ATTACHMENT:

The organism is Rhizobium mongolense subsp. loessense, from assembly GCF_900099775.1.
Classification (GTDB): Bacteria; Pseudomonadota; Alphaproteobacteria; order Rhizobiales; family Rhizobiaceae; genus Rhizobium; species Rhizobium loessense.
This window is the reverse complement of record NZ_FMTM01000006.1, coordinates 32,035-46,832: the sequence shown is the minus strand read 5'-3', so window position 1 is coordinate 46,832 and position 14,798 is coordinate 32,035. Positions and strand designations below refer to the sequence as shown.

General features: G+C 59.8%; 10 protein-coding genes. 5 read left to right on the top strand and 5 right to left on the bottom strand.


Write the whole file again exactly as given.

The organism is Rhizobium mongolense subsp. loessense, from assembly GCF_900099775.1.
Classification (GTDB): Bacteria; Pseudomonadota; Alphaproteobacteria; order Rhizobiales; family Rhizobiaceae; genus Rhizobium; species Rhizobium loessense.
This window is the reverse complement of record NZ_FMTM01000006.1, coordinates 32,035-46,832: the sequence shown is the minus strand read 5'-3', so window position 1 is coordinate 46,832 and position 14,798 is coordinate 32,035. Positions and strand designations below refer to the sequence as shown.

General features: G+C 59.8%; 10 protein-coding genes. 5 read left to right on the top strand and 5 right to left on the bottom strand.